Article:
Progress on the other two websites I’m putting together. (Yep, and I added a third.)

Oh yeah, and start that damn yoga program. (I did it!)

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And I edited several novels, worked on my annual writing plan did a massive amount of cleaning and sewing, and I’ve been happily hanging out with Jess Jarman for the last  eight days! And we’re gearing up for a mini writing retreat weekend. Oh, and I’ve developed an unhealthy washi tape addiction.

Oh! And I finished a bonus goal – organizing my bedroom and altering the quilt I bought that lied about fitting a king size bed.

So, for next month, my goals are:

Finish revising and expanding Mist and Stone. 

Progress on DN & EP 

Continue with that damn yoga program and exercise program.

Update Writing Bujo

Put together Publishing and Promo Bujo

Knit 4 more pussyhats. 

Continue with whatever’s next on the Organized Home Challenge.

Finish at least two of the three websites. 

Complete all client edits. 

Complete all March blog posts. 

Okay, that’s it for me. What are some of your goals? Be sure to check out the other bloggers’ posts, too! Jess, Deelylah, Gwen, and Torrance.

Tips, Tricks, and Tools I Use to Organize My Writing

Putting me and the idea of organization together in the same sentence is optimistic at best. However, I’ve been trying to do better.

If you’ve been here for any length of time, you know I’m not a plotter. At all. That’s just not the way my brain works. And I’m also a very visual person. Pinterest is great for people like me. One of the things I like to do while I’m working on a story is create a image board. I look for images that either remind me of my characters or of the general situation they’ve found themselves in. I don’t necessarily plot according to the pictures I’ve pinned, but often, they do spur ideas. And if they do spur ideas, the boards are a great place to help keep track of them.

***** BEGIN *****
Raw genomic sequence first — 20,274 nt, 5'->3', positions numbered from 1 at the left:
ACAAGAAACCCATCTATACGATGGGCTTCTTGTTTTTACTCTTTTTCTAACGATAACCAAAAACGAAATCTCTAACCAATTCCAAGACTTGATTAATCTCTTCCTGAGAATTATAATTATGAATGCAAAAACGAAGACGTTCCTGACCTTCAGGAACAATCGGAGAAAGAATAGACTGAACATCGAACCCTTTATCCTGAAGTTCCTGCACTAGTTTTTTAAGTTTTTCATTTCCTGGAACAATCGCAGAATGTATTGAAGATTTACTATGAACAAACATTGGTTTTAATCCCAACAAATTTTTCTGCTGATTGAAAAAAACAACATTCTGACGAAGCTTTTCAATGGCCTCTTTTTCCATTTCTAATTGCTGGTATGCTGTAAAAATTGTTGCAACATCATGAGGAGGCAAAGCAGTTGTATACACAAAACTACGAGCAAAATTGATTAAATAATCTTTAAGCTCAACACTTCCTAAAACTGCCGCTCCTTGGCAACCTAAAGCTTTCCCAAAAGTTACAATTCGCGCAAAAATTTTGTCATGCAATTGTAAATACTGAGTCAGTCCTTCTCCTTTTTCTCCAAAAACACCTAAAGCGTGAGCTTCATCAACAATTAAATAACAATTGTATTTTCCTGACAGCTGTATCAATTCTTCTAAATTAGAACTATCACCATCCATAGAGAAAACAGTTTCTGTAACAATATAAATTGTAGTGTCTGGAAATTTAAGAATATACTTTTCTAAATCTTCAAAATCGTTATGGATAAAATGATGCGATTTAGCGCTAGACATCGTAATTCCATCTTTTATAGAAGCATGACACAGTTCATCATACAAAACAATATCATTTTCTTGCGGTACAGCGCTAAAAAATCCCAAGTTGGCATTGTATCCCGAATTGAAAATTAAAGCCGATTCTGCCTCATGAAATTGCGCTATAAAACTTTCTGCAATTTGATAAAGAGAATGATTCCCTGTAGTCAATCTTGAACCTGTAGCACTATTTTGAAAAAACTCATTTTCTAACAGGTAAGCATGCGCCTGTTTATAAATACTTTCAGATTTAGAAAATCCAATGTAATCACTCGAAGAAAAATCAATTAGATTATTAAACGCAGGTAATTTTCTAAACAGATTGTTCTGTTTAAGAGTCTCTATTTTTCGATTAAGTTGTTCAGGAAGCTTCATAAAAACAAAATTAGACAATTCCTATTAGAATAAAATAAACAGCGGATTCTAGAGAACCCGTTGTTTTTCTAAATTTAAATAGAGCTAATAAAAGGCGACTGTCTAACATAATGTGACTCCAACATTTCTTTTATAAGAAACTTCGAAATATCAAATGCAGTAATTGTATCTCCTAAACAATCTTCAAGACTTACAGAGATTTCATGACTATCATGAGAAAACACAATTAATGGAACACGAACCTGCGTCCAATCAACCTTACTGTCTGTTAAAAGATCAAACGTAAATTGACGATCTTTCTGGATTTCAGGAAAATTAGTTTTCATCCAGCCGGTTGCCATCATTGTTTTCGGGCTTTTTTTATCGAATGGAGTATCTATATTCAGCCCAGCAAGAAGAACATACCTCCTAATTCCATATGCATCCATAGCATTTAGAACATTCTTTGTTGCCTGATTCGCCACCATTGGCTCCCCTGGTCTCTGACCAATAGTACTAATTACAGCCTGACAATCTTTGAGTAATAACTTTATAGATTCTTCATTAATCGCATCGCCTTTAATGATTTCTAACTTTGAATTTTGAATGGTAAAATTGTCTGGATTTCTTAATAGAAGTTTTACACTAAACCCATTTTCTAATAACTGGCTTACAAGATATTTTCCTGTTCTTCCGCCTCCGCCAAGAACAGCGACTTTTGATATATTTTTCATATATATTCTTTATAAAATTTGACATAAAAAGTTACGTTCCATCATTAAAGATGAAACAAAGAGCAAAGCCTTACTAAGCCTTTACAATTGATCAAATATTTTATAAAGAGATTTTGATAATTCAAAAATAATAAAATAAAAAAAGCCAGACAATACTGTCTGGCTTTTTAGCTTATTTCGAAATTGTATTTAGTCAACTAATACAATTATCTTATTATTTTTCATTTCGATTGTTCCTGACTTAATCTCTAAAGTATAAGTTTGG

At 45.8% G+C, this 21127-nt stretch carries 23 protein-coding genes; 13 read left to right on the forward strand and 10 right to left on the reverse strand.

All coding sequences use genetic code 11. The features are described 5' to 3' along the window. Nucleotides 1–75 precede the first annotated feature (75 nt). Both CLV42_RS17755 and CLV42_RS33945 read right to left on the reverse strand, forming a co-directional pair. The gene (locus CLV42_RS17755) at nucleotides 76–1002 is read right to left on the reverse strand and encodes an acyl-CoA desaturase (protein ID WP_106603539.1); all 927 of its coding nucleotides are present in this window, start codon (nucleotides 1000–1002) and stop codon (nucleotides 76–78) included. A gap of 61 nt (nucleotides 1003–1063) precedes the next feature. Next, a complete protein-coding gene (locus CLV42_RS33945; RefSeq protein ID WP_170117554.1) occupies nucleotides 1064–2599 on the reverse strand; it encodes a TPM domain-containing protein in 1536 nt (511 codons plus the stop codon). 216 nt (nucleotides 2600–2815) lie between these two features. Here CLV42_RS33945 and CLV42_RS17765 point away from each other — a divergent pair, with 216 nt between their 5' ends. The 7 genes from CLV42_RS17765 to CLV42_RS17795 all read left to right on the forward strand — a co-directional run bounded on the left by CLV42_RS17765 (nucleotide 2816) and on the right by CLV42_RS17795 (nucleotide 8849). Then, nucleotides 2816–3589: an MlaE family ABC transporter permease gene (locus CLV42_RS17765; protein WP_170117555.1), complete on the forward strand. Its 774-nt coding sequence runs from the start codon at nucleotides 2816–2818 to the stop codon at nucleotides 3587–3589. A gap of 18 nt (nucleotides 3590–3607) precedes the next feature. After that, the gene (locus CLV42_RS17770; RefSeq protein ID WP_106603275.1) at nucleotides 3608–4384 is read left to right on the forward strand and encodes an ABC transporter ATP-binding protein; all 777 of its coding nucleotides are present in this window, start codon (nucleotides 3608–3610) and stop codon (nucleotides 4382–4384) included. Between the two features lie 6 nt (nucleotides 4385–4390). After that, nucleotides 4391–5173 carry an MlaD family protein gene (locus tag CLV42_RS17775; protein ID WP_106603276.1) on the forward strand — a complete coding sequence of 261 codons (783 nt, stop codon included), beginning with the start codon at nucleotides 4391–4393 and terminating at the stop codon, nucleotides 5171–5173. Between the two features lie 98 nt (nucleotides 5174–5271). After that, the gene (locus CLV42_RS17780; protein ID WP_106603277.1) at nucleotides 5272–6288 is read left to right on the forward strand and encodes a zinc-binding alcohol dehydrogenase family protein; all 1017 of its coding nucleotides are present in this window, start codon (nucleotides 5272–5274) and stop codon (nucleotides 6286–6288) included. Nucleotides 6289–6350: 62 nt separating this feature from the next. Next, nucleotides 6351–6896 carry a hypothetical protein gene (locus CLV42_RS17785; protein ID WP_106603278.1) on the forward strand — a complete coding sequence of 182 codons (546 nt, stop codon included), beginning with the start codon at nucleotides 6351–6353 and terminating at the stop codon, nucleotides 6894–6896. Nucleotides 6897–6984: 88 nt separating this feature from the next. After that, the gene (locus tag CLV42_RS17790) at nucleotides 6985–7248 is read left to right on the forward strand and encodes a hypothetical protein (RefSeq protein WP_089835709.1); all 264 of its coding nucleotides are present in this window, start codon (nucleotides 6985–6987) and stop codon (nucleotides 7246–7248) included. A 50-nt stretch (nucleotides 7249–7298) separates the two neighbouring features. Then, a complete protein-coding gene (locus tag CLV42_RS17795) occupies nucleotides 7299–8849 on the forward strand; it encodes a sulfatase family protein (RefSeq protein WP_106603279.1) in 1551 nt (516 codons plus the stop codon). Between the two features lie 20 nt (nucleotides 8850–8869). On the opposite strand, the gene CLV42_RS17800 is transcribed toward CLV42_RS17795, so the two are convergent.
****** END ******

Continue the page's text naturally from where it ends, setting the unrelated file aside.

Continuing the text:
Here’s an example of a finished board for my book, In Bounds (aka Sportsball that released late last year.) screen-shot-2017-02-21-at-9-06-25-pm

And here’s an example of a board in progress for my upcoming book, Mist and Stone. 

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I also use bullet journals to keep myself on track with both writing and life in general. The daily #bujo keeps me on track with daily writing, editing, and life-in-general tasks. This is my daily journal with a sample daily task list.

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I’ll be opening an Etsy shop, soon (Granola Girl Creations) where I’ll be featuring custom made #bujo covers and other organizational supplies. 

I use the Piccadilly Essential Large Ruled Notebook. For me, it’s the perfect size, and the paper quality is great – even markers don’t ghost through the pages.